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April 6, 2015

“Oh Say Can You Say” – Using Great Language in Your Classroom

Teacher:        “Can you come to the changing table and get a clean diaper?”

Child:              “NO!”


Teacher:        “Do you want to get your jacket on to go outside?”

Child:              “No thanks.”

It has happened to all of us. While we’re trying to give a child a choice or give directions politely, we inadvertently start a power struggle or avoidable battle because of how we phrase something. Language is both what you say, and how you say it…and how you say something can really change what kind of information/answer you get.


This is something that is valuable to think about in your classroom too – using positive language and open ended questions to extend teaching and learning. Instead of asking yes/no questions (that usually start with ‘did you’, or ‘do you’), try asking questions during your day that will encourage children to tell you more! These more open ended questions usually start with ‘who’, ‘what’, ‘when’, ‘where’, ‘why’, or ‘how’. These are also great questions to ask when you’re exploring during your daily centers with each of your kids…“what do you think would happen if…?” “how does that play dough feel in your hands?” “where are you taking your baby doll?” This helps them to plan their play and extend what they’re working on.


The vocabulary and language that we use as teachers can also really help children to express themselves. You can also use these simple conversation extenders to help children to express what they’re saying even more fully: “what happened next?”, “and then what?” “tell me more”. Another way to spur conversations in your classroom is to reflect what your students are doing and saying: “you’re building in the block center with Johnny!” “you’re working really hard.” “you’re mixing red and white!” These will help you develop those informal conversations and interactions with the children in your classroom, and also deepen your relationship with each child by showing them that you notice and care about what they’re doing.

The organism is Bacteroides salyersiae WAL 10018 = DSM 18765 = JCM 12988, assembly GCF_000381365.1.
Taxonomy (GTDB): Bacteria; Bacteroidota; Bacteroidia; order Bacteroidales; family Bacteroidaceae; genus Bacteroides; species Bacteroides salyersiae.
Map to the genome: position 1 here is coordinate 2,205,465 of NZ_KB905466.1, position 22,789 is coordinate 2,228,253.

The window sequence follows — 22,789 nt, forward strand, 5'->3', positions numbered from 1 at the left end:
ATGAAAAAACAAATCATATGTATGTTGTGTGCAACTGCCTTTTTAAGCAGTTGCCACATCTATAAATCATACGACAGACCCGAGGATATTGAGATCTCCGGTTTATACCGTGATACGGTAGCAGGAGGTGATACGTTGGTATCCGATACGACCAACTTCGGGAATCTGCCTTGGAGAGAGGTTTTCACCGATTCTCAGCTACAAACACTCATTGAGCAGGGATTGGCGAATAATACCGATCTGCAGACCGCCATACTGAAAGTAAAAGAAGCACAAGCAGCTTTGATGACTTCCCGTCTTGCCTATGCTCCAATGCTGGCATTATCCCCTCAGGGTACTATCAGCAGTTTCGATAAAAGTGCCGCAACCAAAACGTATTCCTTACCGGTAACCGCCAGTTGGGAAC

It’s also important to state your expectations clearly, so that you’re setting your students up to succeed. Instead of saying “be nice”, or “be friendly”, you can give your children specific things to say to their friends – empowering them to stand up for themselves and solve conflicts independently. Saying things like “you can tell Jack ‘you can have a turn when I’m done’” instead of just “use your words” helps children develop and use their social skills. You also want to avoid question statements like “do you want to get a clean diaper?” or “can you help me clean up?”  like in the example above – giving your students short, positive directions starting with “it’s time to”, “it’s your turn to”, and even “show me how you can” will help keep everything clear and consistent in your classroom!

-Contributed by Betsy Wilcox, Education Specialist